Jewish World Review March 17, 2000/ 10 Adar II, 5760
http://www.jewishworldreview.com -- I DEMAND SOME closure to the John McCain farce, and there's no better way to achieve that than by reviling just a few of the hundreds of reporters, news anchors and columnists who followed the Pied Piper of contemporary American politics. Peter Marks, one of the dimmest New York Times writers-quite a distinction-wrote sadly on March 10 that the "romance" of the campaign has evaporated. How tragic. Marks lamented that this "might be the year of the maverick"; instead it's become boring. He even quoted Newsweek's Jonathan Alter, who said about the McCain fizzle, "It's just the end of the fun."
Marks is just so inadequate a political writer that it's hard not to sympathize with him: what perverse editor at the Times offered a beat in which he could embarrass himself almost daily? One sample, from the same March 10 story: "It was as if a fairly prosperous electorate, content for the most part with how the machinery of government was functioning, wanted something spiritually deeper in its next commander in chief. The sentiment was sensed by reporters."
Hey, dopey: reporters didn't "sense" anything; they invented it.
A March 10 Daily News editorial absurdly denies that the media was McCain's base, much as Sharpton Democrats and union sheep are Al Gore's. Some nitwit (perhaps a relative of Peter Marks) wrote: "John McCain's campaign wasn't a media creation. It was built by real voters who want real change." Oh, baloney. "Real voters" would've given as much attention to McCain as they did Lamar Alexander if it hadn't been for the shameless, and self-indulgent, promotion of the press.
And isn't it thrilling when pundits deign to speak for "us"? Gail Collins, a poor woman's Maureen Dowd, wrote the following in last Friday's New York Times: "Gore-Bush. Deep down, we all knew it would come to this. Bush-Gore. Maybe it will be good for our character. It's really superficial, you know, this desire for a chief executive with charisma. We'll be fine, in time." Since even Collins can recognize (now I'm being presumptuous) that Bill Bradley had no charisma, we know she's talking about Honest John.
Richard Cohen, The Washington Post's most irritating op-ed columnist (except when it comes to Hillary Clinton: man, she must've done him dirty in the last seven years the way he sporadically bludgeons her), was equally grating on March 9. He wrote: "McCain always said he couldn't lose no matter what the outcome. What he didn't say, though, is that we could." Speak for yourself, Dick.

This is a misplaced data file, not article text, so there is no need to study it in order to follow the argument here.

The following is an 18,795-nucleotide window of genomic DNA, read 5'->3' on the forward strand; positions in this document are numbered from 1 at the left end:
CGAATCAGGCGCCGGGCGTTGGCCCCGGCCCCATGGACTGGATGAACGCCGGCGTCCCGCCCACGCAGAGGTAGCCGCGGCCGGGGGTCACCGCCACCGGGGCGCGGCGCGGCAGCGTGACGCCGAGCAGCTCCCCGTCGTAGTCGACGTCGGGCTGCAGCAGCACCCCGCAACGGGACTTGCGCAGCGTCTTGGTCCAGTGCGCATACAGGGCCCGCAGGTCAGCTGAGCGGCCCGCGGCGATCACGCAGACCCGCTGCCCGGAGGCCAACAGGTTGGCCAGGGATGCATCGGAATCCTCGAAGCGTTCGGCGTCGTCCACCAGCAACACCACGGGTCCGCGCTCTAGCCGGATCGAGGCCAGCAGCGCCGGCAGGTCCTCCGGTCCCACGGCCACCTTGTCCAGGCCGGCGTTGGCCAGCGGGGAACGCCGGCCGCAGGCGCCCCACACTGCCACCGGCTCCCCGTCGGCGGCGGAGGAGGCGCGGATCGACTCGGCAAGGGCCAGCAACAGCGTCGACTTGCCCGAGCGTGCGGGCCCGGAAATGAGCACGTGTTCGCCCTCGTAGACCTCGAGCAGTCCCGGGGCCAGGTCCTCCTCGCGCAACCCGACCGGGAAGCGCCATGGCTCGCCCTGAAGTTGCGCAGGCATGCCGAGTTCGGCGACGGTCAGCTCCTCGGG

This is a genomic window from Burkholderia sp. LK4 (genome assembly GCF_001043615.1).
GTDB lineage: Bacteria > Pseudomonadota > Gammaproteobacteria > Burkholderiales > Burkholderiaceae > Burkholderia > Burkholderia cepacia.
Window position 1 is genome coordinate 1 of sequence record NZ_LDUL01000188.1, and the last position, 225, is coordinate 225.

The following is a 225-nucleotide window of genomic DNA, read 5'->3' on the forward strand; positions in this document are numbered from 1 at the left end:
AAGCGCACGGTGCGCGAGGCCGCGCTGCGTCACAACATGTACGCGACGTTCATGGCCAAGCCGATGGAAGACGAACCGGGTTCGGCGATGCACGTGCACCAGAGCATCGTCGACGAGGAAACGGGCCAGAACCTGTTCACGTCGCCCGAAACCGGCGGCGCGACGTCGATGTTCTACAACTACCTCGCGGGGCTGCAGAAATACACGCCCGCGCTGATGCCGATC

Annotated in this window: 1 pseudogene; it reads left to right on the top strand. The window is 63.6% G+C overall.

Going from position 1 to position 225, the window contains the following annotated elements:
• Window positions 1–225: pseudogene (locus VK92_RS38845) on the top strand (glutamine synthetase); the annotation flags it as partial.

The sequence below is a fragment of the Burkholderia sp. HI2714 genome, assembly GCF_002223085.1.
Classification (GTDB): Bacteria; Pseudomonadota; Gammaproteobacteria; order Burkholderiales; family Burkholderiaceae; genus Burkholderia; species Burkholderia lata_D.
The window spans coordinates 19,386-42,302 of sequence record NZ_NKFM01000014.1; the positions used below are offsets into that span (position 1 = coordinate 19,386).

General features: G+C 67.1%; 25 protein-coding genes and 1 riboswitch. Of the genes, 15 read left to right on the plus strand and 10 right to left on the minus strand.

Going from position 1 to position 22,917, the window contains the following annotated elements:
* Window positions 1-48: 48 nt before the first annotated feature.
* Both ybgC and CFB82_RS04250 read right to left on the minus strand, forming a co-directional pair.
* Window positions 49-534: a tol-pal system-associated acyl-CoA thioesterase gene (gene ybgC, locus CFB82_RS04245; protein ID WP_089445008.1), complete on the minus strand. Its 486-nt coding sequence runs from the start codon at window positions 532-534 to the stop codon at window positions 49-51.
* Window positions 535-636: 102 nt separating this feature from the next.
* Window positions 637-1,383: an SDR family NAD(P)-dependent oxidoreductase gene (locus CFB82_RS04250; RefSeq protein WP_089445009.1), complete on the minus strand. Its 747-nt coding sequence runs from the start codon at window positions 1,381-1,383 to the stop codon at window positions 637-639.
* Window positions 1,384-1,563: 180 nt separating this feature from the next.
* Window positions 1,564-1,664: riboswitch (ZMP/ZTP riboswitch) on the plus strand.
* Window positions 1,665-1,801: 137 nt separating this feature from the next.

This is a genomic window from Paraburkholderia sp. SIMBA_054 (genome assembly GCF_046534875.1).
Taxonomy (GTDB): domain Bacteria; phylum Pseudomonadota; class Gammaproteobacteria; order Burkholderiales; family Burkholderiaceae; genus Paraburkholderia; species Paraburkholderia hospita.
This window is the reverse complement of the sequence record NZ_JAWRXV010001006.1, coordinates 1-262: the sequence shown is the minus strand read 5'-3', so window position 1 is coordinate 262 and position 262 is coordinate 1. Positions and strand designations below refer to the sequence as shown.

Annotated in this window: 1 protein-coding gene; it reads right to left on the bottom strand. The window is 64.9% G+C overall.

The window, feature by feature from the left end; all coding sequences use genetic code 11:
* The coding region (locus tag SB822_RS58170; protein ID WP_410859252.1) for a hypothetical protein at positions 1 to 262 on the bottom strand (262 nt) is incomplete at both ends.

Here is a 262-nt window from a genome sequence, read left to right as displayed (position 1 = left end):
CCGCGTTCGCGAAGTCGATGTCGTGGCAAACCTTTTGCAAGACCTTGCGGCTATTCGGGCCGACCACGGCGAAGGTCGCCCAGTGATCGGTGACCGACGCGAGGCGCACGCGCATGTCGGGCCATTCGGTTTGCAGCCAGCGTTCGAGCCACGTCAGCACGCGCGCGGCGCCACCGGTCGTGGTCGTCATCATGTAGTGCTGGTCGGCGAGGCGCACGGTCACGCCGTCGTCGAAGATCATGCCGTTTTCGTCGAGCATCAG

And you too, Mr. Jacob Weisberg, Slate disciple of Michael Kinsley. In his analysis of the decisive March 7 primaries, Weisberg said: "Bradley's speech had all the qualities of his campaign. It was dreary, sanctimonious, and narcissistic. McCain's had the qualities of his. It was jaunty, defiant, and uplifting. Bradley's speech made you feel sorry for him. McCain's made you sorry for us."
Why? I can understand why some Republicans who were smitten with McCain's biography and admired his pro-life, pro-NRA and anti-affirmative action views would be disappointed. Especially if they weren't impressed with Bush. But what's with these liberals? What in the world did they find in common with McCain except that he was "fun" and made them feel like they were in college again?
Writing in the National Journal of March 11, William Powers was wicked in a parody of simps like Cohen, Weisberg, Salon's Jake Tapper, Alter, Howard Kurtz, Collins, James Carney, Chris Matthews and Charles Lane, to name just a handful. Powers: "The orgy is officially over, and we media types are putting our clothes back on and avoiding eye-contact. The morning after is always awkward. 'Good manners and bad breath,' as Elvis Costello once put it. But let's not feel so bad about ourselves. We did what we did, and for all the right reasons. We loosed our passions, followed our bliss. His name was John, and we loved him with every fiber of our being. And what an emotionally starved being it was until he came along."
I can't even get into Frank Rich's March 11 Times column for fear I'll spew all over my tangerine iMac. Rest assured, his piece had about 104 tv, movie and celebrity references, 151 attacks on George Bush and a plug for Hillary Clinton.
Most people have no idea how corrupt journalism really is. Remember, a large portion of the press corps was actually cheering and high-fiving each other when McCain won the New Hampshire primary. What's most incredible is that these jerks are taking McCain's defeat personally. Imagine that.
As for more serious journalists, it's apparent that Michael Kelly's new quarters in Boston (where he's editing The Atlantic, in addition to the National Journal in DC) have not agreed with him. Maybe too many lunches with Teddy Kennedy. How else to explain this Washington Post drivel from March 9: "Had McCain prevailed, the greatly superior general election candidate would have been the Republican one: a smart, tough, funny, cool (the first cool Republican in living memory), experienced, forthright, genuinely attractive war hero, running against an inside-Washington, no-controlling-legal-authority-citing, Naomi-Wolf-hiring, interest-group-kowtowing, sliver-spoon-gumming, establishment-perpetuating son of privilege."
It's a relief that Kelly retains his animus against Al Gore, but if he
actually thinks McCain is "cool," we now know the editor must've been
the nerdiest kid in his high school. C'mon, just because the Arizona
Senator wore shades, told dirty jokes and knew the names of one or two
current rock bands, doesn't mean he's cool. There has only been one cool
president in the last 50 years and that was JFK; the only possible other
cool candidate was Jerry Brown, in '76, '80 and